After Billy Budd in December, Ian Bostridge's 'Homeward Bound' series did indeed take us into more homely surroundings for an evening of Lieder and vocal ensembles by Franz Schubert. In what was something of a stellar line-up, he was joined by Dorothea Röschmann and Thomas Quasthoff. Consistently fine accompaniment at the piano was provided by Julius Drake. It was a fascinating concert for which no-one could accuse the programme of being predictable, providing as it did a sometimes almost jarring shift between settings of Goethe and of other, less inspired contemporaries of the composer.
The predominantly serious tone of the first half was set by Bostridge in intense performances of the three Gesänge des Harfners D.478 with texts from Goethe's novel, Wilhelm Meisters Lehrjahre. These songs form rather a bleak trio and although it would be impossible to fault Bostridge's commitment in his performance, the sometimes overwrought presentation had a tendency to become excessive. He sought to heighten the emotions with various expressionistic devices which he employed rather too often: he would start a little under the note before pushing it up with an injection of warming vibrato; he emphasised words like 'Pein' with a snarl and a wring of the hands; he lingered, as if with constricted breath, on 'm' and 'n' sounds; in his fourth song, 'An Mignon', he emitted a small sob at 'Still im Herzen'. It was an impressive display of emotional intensity but, for me at least, was exaggerated and occasionally un-Schubertian.
The soprano Dorothea Röschmann joined him for the pretty but slightly uninspired duet setting of 'Mignon und der Harfner' before the soprano performed her own set of four Mignon Songs, again settings of texts from Goethe's novel. Although these are sometimes every bit as emotional as the Harper Songs, Röschmann delivered them with a welcome naturalness of expression. The simple beauty of her interpretations of 'Nur wer die Sehnsucht kennt' and 'Kennst du das Land' was touching and the sense of aspiration and longing at Mignon's 'Dahin! Dahin!' in the latter was captured with wide-eyed delight against Drake's expert accompaniment.
If confirmation was needed of Thomas Quasthoff's exceptional skills as an interpreter of Lieder, it came in the next four songs. Starting with a rollocking 'Normans Gesang' – based on Walter Scott – he moved onto 'Ganymed'. Although this song sounded very different transposed down to suite Quasthoff's range – it lost a fair amount of its characteristic lustre, the Morgenglanze described in the first line – the baritone pointed the text exceptionally well in this mellow reading. The rich, intensely human lower range of his voice was exploited in 'Grenzen der Menscheit', even if higher up an occasional lack of support undermined his intonation. The true master-class, however, came in a simply stunning performance of 'Erlkönig' where Quasthoff acted and sang magnificently against Drake's thunderous hoof-beats. All three singers threw themselves gamely into the occasional 'Cantate zum Geburtstag des Sängers Michael Vogl'. Full of in-jokes and cleverly turned musical pastiche, this brought a long but rewarding first half to a close.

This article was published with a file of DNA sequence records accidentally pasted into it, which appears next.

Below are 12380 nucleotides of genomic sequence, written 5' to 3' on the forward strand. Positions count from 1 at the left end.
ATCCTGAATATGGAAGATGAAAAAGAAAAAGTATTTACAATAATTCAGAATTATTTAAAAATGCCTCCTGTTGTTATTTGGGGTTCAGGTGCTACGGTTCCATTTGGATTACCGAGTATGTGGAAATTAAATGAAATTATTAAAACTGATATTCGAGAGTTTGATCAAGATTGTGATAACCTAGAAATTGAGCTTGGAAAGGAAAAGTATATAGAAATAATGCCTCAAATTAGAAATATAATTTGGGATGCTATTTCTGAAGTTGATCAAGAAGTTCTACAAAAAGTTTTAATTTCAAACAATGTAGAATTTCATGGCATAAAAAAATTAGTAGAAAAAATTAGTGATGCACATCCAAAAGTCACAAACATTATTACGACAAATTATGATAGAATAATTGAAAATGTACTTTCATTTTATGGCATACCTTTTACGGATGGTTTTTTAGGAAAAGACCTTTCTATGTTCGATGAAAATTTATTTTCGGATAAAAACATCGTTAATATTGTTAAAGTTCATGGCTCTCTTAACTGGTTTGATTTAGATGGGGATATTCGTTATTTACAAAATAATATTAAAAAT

After the interval came the high-point of the concert. We returned to Goethe and Dorothea Röschmann with three settings of Gretchen's words from Faust. She started with an arresting 'Der König in Thule', followed by a truly dramatic reading of 'Gretchen am Spinnrade' and a heartbreaking rendition of 'Gretchen's Bitte'. Throughout her powerful, shimmering voice was complemented by her straightforwardly affecting stage manner. These three songs ran straight into Schubert's ambitious Szene aus Faust. Roughly contemporaneous with 'Gretchen am Spinnrade', this fragment shows only glimpses of that song's astonishing mastery but, following on from the three songs without break as here, it proved itself to be highly effective. Much of the credit had to go to Quasthoff for bringing such menace to the evil spirit's unusually bleak melodic lines.
As in the first half, the genius of Goethe was then contrasted with some more earthly verse. This time that of two of Schubert's close friends, Matthäus von Collin and Franz von Schober. The former provided the text for a touching if rather sentimental duet, 'Licht und Liebe'. In this I was a little worried by the contrast between Röschmann's simple style and Bostridge's reluctance to produce a straightforward, unaffected melodic line; at times the tenor's expressive games with intonation undermined the harmonic writing. I have to say that this also slightly marred my enjoyment of the final piece, the mad-cap trio 'der Hochzeitsbraten'. While Quasthoff and Röschmann sang with easy joie de vivre – Röschmann in particular relishing her Rossinian sound-effects - Bostridge seemed ever so slightly uneasy in these boisterous, comic surroundings.
By Hugo Shirley
To read our interview with Ian Bostridge on performing Captain Vere in Billy Budd and his Homeward Bound series, click here.